Showing posts with label Presentation Zen. Show all posts
Showing posts with label Presentation Zen. Show all posts

Friday, March 4, 2022

Try These Zoom Presentation Tips from Garr Reynolds

Garr Reynolds is one of the world's foremost experts on presentation design. If you haven't seen any of his TED Talks or read Presentation Zen, put it on your to-do list. I follow Garr Reynolds on Twitter and this morning he Tweeted a link to a new video of his in which he explains why and how to use picture-in-picture when giving a presentation in Zoom. 

In Do This in Zoom to Make Amazing Visual Presentations Garr Reynolds explains why you should use a picture-in-picture style when giving presentations in Zoom. As you might expect, he uses great visuals to convey those points. After explaining why you should use a PIP style, he explains how you can create a PIP effect without using any external or third-party tools. 

After watching the video above, you might have questions about how to use slides in Zoom to create a PIP effect. Fortunately, Garr Reynolds has you covered there with another tutorial video titled How to Use Slides as Virtual Background in Zoom.

Applications for Education
It's probably worth noting that the methods Garr Reynolds presented in these videos might be a little cumbersome for daily instruction. As he points out in the video above, it's hard to use the drawing tool while using these methods. That said, these methods could be great to put to use for professional development presentations and presentations to school boards or other stake-holder groups. 

Thursday, April 18, 2013

3 Good Books and Videos About Crafting Stories and Presentations

Last month's most popular post was 6 Alternatives to PowerPoint and Keynote. A lot of times when we think about putting together presentations we think about the slides first. But a good presentation starts with a good story and starts before we create our first slides. Over the years I've watched lots of videos and read even more articles about presentation and story design. Watch a Guy Kawasaki presentation if you want to see some of the best presentation methods in action, I'm partial to this one about his book Enchantment. Over the years three books have influenced much of what goes into my presentations, here they are in reverse chronological order.

Last fall Lee Lefever, the founder of Common Craft, published The Art of Explanation. I recorded a short interview with Lee and you can watch it below. One of my big take-aways from the book was the idea of avoiding "the curse of knowledge." The curse of knowledge is basically knowing so much about a topic that you forget that what you take for granted is not as easily understood by non-experts. Explaining things is something that we do every day in our classrooms and I know that I'm guilty of sometimes suffering from the curse of knowledge.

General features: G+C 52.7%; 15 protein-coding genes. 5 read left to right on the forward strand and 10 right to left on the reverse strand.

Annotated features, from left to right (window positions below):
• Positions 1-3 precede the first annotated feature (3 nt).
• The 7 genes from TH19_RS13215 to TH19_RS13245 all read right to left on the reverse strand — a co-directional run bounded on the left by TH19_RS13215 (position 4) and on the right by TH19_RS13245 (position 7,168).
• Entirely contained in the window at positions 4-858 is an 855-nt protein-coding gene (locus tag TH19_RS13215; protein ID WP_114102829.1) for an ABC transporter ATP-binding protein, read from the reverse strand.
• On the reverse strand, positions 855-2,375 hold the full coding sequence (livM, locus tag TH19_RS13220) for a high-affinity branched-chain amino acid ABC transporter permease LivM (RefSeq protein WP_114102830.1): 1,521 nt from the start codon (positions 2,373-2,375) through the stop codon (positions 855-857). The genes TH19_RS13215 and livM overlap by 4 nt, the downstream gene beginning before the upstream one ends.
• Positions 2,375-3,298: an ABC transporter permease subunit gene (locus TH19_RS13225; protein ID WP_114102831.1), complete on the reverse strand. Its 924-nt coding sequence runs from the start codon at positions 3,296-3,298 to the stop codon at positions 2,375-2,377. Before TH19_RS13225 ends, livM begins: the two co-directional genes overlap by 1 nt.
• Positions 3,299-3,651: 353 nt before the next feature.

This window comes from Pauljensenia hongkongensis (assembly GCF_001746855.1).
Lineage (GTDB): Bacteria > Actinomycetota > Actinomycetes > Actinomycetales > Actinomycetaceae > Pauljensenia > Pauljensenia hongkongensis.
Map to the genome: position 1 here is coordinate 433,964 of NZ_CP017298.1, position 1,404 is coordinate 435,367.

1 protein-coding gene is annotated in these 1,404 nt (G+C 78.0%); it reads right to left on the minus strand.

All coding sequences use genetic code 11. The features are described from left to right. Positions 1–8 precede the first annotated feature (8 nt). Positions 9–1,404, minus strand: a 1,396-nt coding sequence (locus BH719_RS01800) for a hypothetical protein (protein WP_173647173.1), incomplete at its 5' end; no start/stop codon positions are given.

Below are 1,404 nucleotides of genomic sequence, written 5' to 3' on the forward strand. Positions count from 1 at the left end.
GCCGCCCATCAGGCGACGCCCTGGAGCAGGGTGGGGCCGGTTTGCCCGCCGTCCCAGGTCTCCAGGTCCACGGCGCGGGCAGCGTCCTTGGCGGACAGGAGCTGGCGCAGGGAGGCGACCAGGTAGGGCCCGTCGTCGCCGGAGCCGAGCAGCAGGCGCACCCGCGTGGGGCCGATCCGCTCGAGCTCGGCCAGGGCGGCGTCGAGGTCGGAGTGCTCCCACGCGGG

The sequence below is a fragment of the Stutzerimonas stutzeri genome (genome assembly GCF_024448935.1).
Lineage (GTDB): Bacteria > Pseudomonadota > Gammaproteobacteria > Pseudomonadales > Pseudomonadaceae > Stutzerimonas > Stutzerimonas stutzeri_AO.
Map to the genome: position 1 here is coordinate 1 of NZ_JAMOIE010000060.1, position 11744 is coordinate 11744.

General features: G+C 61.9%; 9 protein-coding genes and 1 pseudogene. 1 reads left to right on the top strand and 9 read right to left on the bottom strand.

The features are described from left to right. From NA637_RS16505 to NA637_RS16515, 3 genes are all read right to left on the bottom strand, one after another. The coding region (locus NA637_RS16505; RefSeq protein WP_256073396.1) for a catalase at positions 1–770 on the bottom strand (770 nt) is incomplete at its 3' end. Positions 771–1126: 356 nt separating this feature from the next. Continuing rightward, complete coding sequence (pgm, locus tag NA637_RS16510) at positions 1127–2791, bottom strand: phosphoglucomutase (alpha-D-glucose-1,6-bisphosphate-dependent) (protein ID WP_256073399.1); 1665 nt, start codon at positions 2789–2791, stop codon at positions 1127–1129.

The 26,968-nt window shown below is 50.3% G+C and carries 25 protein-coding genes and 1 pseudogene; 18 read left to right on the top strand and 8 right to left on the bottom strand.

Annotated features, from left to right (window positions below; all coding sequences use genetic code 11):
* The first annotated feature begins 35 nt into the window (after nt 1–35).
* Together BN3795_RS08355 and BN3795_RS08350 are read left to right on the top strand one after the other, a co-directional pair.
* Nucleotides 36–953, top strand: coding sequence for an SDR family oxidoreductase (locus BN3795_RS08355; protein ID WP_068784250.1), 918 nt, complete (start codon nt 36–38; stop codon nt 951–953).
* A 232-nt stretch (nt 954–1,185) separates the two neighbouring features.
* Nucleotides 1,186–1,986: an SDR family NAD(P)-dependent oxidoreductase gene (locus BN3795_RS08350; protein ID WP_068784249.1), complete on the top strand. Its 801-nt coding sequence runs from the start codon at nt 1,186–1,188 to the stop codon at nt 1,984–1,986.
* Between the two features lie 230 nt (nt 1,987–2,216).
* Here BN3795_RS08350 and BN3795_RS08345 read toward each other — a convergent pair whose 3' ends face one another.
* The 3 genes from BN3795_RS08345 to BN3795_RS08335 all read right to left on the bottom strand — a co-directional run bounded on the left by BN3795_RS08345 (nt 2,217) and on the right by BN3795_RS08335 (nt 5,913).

Dan Roam's Unfolding the Napkin is the workbook companion to his Back of the Napkin series of books. Even if you don't read his other books, the workbook is still very useful as it will walk you through the process of thinking about stories and telling those stories in a clear manner. The concept is that if you can break a big concept into small sketches, you can explain it. You can get a sense of what Unfolding the Napkin is about by watching the ten minute video below.

When the time comes to craft your slides and practice your presentation, Presentation Zen by Garr Reynolds is the place to turn to for advice. Get a sample of what Presentation Zen is about by watching the nine minute video below.

Sunday, March 11, 2012

365 Projects - Now I Get It, Building a Media Library

Ken explains font types
I've seen people doing all kinds of 365 Projects for years now. Some have been focused on taking one picture per day, some have been about creating or capturing sounds, and others have been focused on video. I never really "got" the appeal of these projects until Friday morning when I sat in on Ken Shelton's presentation about presentation design. Ken made a good case for committing to a 365 Project. It's a good way to build up a library of media that you can use in your own presentations.

Applications for Education
I've always told people that the best way to avoid any Copyright issues is to use your own media in presentations. One challenge with that if you're on a tight time schedule, you might not be able to create all the media you need. Another challenge is the weather and seasons. As Ken said in his presentation, "if you want a picture of rain, you have to go out in the rain." By committing to a 365 Project you can build a library of your media that you and or your students can use for creating presentations.

For more advice on designing and delivering presentations, watch these three videos from Guy Kawasaki and Garr Reynolds.

Now, if you'll excuse me, I'm going out to take a few pictures.

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